[jdev] Help choosing the right technology

Dave Cridland dave at cridland.net
Tue Nov 13 23:07:23 UTC 2012

I'll chip in too, why not. :-)

So for the case of "user [device?] accidentally goes offline and comes
back", this could be dealt with by offline messages (which as Peter says
are available in every XMPP server), or by XEP-0198, depending on the
circumstances. XEP-0198 will handle the interesting case when the message
has already gone to the TCP buffer before the connection drop is noticed -
and do so in both directions - but offline messaging is usually used for
longer term cases from the server's perspective.

However, if XEP-0199 is actually good enough, you don't really have very
stringent reliability requirements, I suspect. :-)

As for scalability, my own observation (as an XMPP server developer) is
that different servers have wildly different scalability characteristics,
depending on whether compression, TLS, and so on are in play. As Kevin
says, the ideal case is to simulate the kinds of traffic you're intending,
but in general terms the scaling issues on most higher performance servers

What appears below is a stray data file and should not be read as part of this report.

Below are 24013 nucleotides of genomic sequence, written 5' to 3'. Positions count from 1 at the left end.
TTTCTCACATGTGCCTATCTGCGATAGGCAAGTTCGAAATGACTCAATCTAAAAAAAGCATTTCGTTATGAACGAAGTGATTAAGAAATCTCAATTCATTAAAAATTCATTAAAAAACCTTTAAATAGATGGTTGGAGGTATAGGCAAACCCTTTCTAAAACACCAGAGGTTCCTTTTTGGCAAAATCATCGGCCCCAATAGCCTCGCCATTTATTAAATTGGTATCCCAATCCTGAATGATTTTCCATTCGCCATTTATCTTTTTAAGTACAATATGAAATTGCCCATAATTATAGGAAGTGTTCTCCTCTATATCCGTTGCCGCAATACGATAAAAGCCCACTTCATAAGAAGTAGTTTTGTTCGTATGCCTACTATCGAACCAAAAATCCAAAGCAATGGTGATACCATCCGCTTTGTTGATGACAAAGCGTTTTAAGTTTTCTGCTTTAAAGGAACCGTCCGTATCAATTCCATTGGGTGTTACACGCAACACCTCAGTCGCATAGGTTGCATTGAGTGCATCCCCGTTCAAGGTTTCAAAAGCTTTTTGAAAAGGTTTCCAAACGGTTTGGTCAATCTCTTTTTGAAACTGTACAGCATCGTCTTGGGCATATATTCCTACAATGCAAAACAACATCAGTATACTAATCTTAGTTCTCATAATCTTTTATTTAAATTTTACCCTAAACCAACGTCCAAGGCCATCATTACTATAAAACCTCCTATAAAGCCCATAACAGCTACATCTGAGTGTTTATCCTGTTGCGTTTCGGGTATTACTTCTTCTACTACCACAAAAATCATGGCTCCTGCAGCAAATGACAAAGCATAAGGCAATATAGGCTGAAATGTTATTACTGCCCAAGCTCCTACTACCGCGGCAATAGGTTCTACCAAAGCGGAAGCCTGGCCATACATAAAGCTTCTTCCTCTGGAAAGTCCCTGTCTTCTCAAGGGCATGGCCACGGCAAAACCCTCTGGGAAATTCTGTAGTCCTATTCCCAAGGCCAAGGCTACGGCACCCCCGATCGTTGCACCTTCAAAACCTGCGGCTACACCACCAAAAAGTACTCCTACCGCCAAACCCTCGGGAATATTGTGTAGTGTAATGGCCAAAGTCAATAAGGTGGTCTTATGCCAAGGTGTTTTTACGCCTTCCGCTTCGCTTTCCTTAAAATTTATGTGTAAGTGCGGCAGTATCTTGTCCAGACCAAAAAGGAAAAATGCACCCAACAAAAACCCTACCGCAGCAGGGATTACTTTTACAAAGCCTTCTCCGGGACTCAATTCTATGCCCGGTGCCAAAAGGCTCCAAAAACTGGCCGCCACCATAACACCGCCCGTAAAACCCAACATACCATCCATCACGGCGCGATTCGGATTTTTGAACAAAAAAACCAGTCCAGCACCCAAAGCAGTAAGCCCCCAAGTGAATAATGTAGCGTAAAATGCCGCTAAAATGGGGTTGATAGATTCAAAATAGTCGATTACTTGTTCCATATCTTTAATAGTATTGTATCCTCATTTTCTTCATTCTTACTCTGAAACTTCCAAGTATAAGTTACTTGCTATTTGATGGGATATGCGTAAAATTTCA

are based on memory rather than outright numbers, which is convenient for
you because you can do those tests on smaller, more carefully simulated
runs and just ensure the scaling is roughly linear, and will fit your
server[s]. Tsung will, of course, tell you if a server can keep pace with
the traffic speeds.

XML is not an issue in the higher performance servers, most of which have
custom XML processors designed for XMPP specifically, or else use off the
shelf XML parsers in ways that are quite inventive in order to avoid most
of the overheads. In particular, if your experience of XML is from DOM
manipulation in Javascript, then I can assure you this is way different.

In terms of bandwidth, my employer has deployed XMPP over HF radio networks
running at 2400bps on really good days; while we do have to be fairly
careful (and it's running over S'5066 not IP), the stanzas themselves are
standard, if simple, XMPP. Over satellite at 9600bps, we can be
considerably less careful - even chat state notifications work OK. Latency
for connection is more of an issue at these speeds; we run S2S without the
traditional connection negotiation to handle this.

On mobile (high bandwidth!), things are pretty relaxed, C2S is entirely
viable, and your main concern will be battery life - XEP-0286 has some
information on this; I should really update that and give Peter another XEP
or two to publish...

{Disclaimer: I work for Isode, on M-Link, so I'm unashamedly biased toward
that, or Stroke/Swiften, too.}


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